HON. GEORGE I. POST.
HON. GEORGE I. POST son of John G. Post, was born in the town of Fleming, in this
County, April 2d. 1826. His ancestors were descendants of four nationalities,- Gernian, Hollander, Scotch and English.
His greatgrandfather, Christopher Post, came front New Jersey in 1796, and took up a large tract of very valuable
land on the west shore of Owasco Lake, and the farms, into which it was afterwards divided, are still occupied
by his descendants, and are among the most fertile and productive lands in the County. There occupants have always
been men of honorable character, substantial and thirfty.
The subject of this sketch received such early instruction as the public schools of the time afforded was brought
up in habits of industry, and subjected to the wholesome discipline of farm-life, thus developing his naturally
vigorous constitution, and rendeting him capable of enduring, with impunity, great physical and mental labor- His
public school education was supplemented by that of private schools and by attendance at the Lima Seminary. At
the age of seventeen he engaged in teaching. At twenty-one he married Miss Esther C. Wyckoff. daughter of Peter
Wvckoff, and bought, and for eight years cultivated a farm, engaging also in land surveying. A friend and intelligent
advocate of popular education, he was called to the superintendency of the schools of his town.
His mental aspirations were not fully satisfied with the routine of farm-life. He engaged in a thorough course
of general reading. and his retentive memory grasped and held the facts thus brought to his knowledge. Procuring
elementary law books, he began at home their study, not with a view to making law his profession. but for personal
culture. The study pleased him, and he continued it. In 1854 he entered the law ofilce of George Rathbun, and afterwards
that of Pomer, Allen & Beardsley, and was admitted to the bar in 1855.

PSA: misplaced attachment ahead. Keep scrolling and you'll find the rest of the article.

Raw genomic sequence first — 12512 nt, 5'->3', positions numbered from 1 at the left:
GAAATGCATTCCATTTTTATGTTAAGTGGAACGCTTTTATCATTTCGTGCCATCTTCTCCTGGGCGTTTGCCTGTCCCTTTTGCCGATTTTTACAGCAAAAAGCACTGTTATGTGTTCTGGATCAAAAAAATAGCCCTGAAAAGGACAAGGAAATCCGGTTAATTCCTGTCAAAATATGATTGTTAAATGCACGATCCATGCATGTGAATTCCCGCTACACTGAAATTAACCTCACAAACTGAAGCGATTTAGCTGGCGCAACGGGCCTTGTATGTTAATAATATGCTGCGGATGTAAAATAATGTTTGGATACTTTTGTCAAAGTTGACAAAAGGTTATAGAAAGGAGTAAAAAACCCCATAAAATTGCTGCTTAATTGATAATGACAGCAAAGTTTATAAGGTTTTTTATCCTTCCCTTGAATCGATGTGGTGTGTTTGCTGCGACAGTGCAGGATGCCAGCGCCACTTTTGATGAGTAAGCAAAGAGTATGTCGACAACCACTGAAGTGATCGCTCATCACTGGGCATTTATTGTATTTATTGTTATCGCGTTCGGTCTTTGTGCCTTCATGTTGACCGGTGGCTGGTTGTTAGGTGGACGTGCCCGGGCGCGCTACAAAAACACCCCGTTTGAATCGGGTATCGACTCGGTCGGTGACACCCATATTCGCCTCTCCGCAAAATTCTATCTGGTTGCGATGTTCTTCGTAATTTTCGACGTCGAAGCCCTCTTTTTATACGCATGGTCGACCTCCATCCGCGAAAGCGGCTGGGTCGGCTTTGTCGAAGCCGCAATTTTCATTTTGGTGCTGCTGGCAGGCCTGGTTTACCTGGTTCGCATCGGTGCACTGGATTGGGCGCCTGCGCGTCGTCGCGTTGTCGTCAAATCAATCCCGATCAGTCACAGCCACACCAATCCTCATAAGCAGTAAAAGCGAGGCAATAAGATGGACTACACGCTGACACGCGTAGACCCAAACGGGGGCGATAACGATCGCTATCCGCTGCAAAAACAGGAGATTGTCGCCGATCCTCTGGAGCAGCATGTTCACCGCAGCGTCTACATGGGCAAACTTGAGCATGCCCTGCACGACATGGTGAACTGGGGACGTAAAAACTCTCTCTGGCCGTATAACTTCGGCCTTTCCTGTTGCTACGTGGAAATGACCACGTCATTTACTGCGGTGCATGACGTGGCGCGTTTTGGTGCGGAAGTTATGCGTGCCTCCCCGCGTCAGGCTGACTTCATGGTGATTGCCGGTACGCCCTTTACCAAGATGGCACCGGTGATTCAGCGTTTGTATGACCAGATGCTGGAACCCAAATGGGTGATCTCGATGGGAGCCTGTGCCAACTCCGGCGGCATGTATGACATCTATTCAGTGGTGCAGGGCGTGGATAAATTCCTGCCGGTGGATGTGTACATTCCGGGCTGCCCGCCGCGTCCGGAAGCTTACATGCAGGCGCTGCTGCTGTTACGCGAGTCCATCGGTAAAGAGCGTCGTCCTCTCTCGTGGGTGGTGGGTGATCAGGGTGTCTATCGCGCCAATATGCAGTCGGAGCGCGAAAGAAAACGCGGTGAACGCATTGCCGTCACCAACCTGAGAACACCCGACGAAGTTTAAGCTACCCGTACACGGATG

In 1857 he went to Kansas on a tour of observation, as president of an organization. whose object was the promodon
of the settlement of that territory. While there he saw the efforts of pro-slavery men to retain Control of the
region and the violent measures, to which they resorted to dnve out the Free-state immigrants. He was threatened
with mobviolence, and his impressions of the barbarities of slavery were deepened by observation and personal experience.
Having taken up his residence in Auburn in 1855, he represented the Third Ward in the Common Council in 1858-'59,
and was Chairman of the Board in the laborious and difficult work of revising the charter of the city.
In 1859 he was electea District - Attorney, holding the position for three years. That year lie commenced his long
and eventful railroad career to behalf of the Lake Ontario. Auburn & New York Railroad Company work on whose
road was suspended for want of means to prosecute it. He procured an extension of the charter, by which the corporate
rights of the Company were continued, and was indefatigable in his efforts, through the press and in public meetings,
to secure the constructins of the road, devoting thereto, it is believed, more tune than any tither friend of the
enterprise. He abandoned it only when there was no hope of success, when he transferred his energies to the construction
of the Southern Central Railroad.
In the Fall of 1862 he was elected Member of Assembly from the first district, and was a participant in the three
weeks' struggle for the organization of the House. Mr. Seymour was then Governor. The darkest clouds of the Rebellion
were hovering over us, and intense and bitter party feeling actuated the Members. The famous tie of 64. and 64
was maintained for weeks, and when 65 and 6; were reached, filibustering and anarchy interposed. The vote was finally
reached, and the House duly organized, During this session, Mr. Post made an elaborate speech, in review of the
Governors message, especially criticising his war-policy and that of his advocates, in the course of which he said:-
We must have war or disunion, that is the issue. Is peace desirable at such a price? God forbid Peace at the price
of disunion? No l never! never! never! Better perish than submit to disunion. War is the only way to peace. Let
us then have war upon war principles; war until treason is disconifited; * war until the union is completely restored."
Of this speech the correspondent of the Nesv York World a political opponent, thus wrote:
Mr. Post made a vigorous speech last evening in favor of the policy of the President. Mr. Post ts strong and earnest,
and the President ought to be a grateful man, that lie has friends so bold."
In the general legislation of the body, to which his time and, energies were assiduously devoted, he wasa close
and careful participant.